By Clare Downham
History Ireland, Vol. 13 No.5 (2005)
Introduction: The battle of Clontarf, fought on Good Friday (23 April) 1014, is one of the most famous events in Irish history. In this conflict the forces of the Munster over-king Brian Boru and his allies were pitched against the armies of north Leinster, Dublin, and viking mercenaries and allies from across the sea. The event has been popularly portrayed as a struggle between the forces of good and evil. Brian has been regarded as a national hero, a ruler who rose from relative obscurity to unite Ireland briefly under his rule. He has been seen as a paragon of Christian leadership, who struggled against all odds to rid Ireland from the perils of conquest by pagan vikings. He won the battle, but made the ultimate sacrifice in losing his life while praying for victory.
Like all good stories, this stereotypical account of the battle is a blend of fact and fiction. Clontarf was undoubtedly a significant event. Nevertheless, the celebration of this event in literature, over the centuries, is a fascinating topic in its own right. We can perceive in accounts of the battle how national identities are developed through historical myths, the sense of a shared past, and the development of common hopes for the future. As political developments bring different national interests to the fore, so historical narratives are often remoulded to suit current affairs.
The battle of Clontarf is a key event in the history of vikings in Ireland as well as the final chapter in the dramatic career of Brian Boru. In traditional accounts, vikings are viewed as bloodthirsty pagan raiders. More recently they tend to be cast in a more positive light, as entrepreneurs who brought a new element to Irish cultural life. Both perspectives contain elements of truth. Vikings had plagued the Irish coasts since the end of the eighth century, and they settled shortly after. By the late tenth century, their power was restricted to a handful of ports, of which Dublin, Waterford, and Limerick figure most prominently in the sources. These were ruled by kings whose squabbles with each other figure as prominently as their battles with Irish neighbours. By the time of the battle of Clontarf, there was a long history of intermarriage between viking and Irish dynasties which facilitated cultural exchange, alliances and trade across political boundaries. Viking kings in Ireland had converted to Christianity and gave patronage to some churches, while raiding others under the control of their enemies. Despite the limited nature of their political power in Ireland, vikings maintained a distinctive identity. Their fleets and armies were still effective in war, and merchants from the viking ports maintained a network of trading contacts overseas. Perhaps it is not surprising that some of the most powerful Irish kings began to seek control the economic and military resources of viking ports to forward their wider political ambitions.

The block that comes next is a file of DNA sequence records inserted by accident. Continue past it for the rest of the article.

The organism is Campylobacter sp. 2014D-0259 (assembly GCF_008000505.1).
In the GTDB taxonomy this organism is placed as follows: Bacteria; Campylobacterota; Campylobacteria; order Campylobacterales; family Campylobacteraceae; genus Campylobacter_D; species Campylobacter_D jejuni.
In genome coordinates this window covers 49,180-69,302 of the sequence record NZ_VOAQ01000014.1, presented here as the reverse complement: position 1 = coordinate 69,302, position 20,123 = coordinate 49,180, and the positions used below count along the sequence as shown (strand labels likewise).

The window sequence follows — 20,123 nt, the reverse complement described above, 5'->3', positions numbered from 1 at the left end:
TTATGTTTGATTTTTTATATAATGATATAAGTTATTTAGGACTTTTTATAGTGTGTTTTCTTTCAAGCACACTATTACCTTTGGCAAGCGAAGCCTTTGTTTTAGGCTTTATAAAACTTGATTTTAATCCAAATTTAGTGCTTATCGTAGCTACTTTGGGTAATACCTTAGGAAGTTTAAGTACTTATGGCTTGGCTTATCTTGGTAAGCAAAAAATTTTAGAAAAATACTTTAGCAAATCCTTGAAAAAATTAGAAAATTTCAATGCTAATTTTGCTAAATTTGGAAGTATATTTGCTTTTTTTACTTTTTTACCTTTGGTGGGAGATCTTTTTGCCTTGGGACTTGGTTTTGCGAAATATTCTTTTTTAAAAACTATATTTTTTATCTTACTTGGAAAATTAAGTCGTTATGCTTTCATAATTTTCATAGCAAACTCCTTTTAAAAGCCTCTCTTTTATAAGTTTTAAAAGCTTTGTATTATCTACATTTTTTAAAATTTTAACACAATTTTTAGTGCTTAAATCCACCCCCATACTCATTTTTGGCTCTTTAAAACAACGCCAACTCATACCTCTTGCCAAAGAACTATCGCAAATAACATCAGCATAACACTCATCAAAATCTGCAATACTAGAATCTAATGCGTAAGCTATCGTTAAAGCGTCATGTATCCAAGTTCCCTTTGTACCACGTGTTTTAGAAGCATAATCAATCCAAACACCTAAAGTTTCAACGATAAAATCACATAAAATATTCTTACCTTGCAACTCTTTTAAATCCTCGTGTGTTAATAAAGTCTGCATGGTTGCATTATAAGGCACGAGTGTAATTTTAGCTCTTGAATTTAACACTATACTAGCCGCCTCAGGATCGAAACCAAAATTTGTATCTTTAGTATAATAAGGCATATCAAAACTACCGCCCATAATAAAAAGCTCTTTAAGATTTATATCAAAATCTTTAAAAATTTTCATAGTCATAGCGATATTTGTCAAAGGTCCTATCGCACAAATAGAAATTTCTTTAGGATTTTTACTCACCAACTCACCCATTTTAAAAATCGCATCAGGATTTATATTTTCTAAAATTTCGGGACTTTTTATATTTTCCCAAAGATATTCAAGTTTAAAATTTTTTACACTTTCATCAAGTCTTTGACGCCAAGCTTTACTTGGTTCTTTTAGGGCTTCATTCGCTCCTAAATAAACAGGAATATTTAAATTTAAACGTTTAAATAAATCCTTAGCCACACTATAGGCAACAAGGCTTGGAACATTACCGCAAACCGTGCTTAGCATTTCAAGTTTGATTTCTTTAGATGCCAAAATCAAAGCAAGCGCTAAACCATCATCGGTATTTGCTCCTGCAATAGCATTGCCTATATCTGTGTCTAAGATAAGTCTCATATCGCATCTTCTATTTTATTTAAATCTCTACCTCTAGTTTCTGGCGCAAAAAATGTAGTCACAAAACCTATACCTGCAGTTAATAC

One such king was Brian Boru. Brian belonged to the Dál gCais of northern Munster. This people had risen to local prominence during the reign of Brian’s father (Cennétig) and his brother (Mathgamain). From the beginning of his reign, Brian vigorously pursued his ambition to become the over-king of Munster; having succeeded in that, he then sought to extend his sway over neighbouring provinces. One factor which aided Brian’s rise to power was the support of viking fleets and fighting men. In 977 Brian had killed Ívarr, king of Limerick and his two sons in the monastery of Scattery Island. This effectively brought Limerick under his control. In 984 Brian then allied with Waterford and the vikings of the Isle of Man against Dublin. Thus Brian benefited from rivalries between different viking groups.
Vikings fought alongside the men of Munster in Brian’s campaigns to extend his influence across southern Ireland. In 997 the Uí Néill over-king Maelsechlainn was forced to concede Brian’s authority in the south. Until this time, the Uí Néill dynasties had been the dominant force in Irish politics; but their position was now under threat. When Brian defeated the troops of Dublin and Leinster at the battle of Glenmama in 999, this gave him the confidence to tackle the power of Maelsechlainn head-on. Brian led a series of campaigns aimed at getting his authority recognised across the whole of Ireland. He had barely achieved this aim when the forces of Dublin and Leinster renewed their war against him, and this led directly to the battle of Clontarf.